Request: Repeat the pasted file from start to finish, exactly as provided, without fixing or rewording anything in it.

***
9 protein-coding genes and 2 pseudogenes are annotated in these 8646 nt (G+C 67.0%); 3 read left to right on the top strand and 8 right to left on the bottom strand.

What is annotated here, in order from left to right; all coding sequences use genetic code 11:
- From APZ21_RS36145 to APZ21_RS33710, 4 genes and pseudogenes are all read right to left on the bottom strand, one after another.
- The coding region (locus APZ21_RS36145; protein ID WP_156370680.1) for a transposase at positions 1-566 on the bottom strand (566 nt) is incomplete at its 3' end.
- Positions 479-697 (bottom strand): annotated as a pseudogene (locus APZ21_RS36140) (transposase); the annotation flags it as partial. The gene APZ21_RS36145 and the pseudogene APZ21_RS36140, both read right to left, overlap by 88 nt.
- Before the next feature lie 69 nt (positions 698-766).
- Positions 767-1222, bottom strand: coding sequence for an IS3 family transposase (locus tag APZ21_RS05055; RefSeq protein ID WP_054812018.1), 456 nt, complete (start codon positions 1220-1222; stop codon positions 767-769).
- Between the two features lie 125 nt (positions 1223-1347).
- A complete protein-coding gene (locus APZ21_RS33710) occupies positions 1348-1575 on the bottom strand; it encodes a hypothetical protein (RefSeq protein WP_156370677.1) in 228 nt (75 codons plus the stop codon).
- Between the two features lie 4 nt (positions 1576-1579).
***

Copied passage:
9 protein-coding genes and 2 pseudogenes are annotated in these 8646 nt (G+C 67.0%); 3 read left to right on the top strand and 8 right to left on the bottom strand.

What is annotated here, in order from left to right; all coding sequences use genetic code 11:
- From APZ21_RS36145 to APZ21_RS33710, 4 genes and pseudogenes are all read right to left on the bottom strand, one after another.
- The coding region (locus APZ21_RS36145; protein ID WP_156370680.1) for a transposase at positions 1-566 on the bottom strand (566 nt) is incomplete at its 3' end.
- Positions 479-697 (bottom strand): annotated as a pseudogene (locus APZ21_RS36140) (transposase); the annotation flags it as partial. The gene APZ21_RS36145 and the pseudogene APZ21_RS36140, both read right to left, overlap by 88 nt.
- Before the next feature lie 69 nt (positions 698-766).
- Positions 767-1222, bottom strand: coding sequence for an IS3 family transposase (locus tag APZ21_RS05055; RefSeq protein ID WP_054812018.1), 456 nt, complete (start codon positions 1220-1222; stop codon positions 767-769).
- Between the two features lie 125 nt (positions 1223-1347).
- A complete protein-coding gene (locus APZ21_RS33710) occupies positions 1348-1575 on the bottom strand; it encodes a hypothetical protein (RefSeq protein WP_156370677.1) in 228 nt (75 codons plus the stop codon).
- Between the two features lie 4 nt (positions 1576-1579).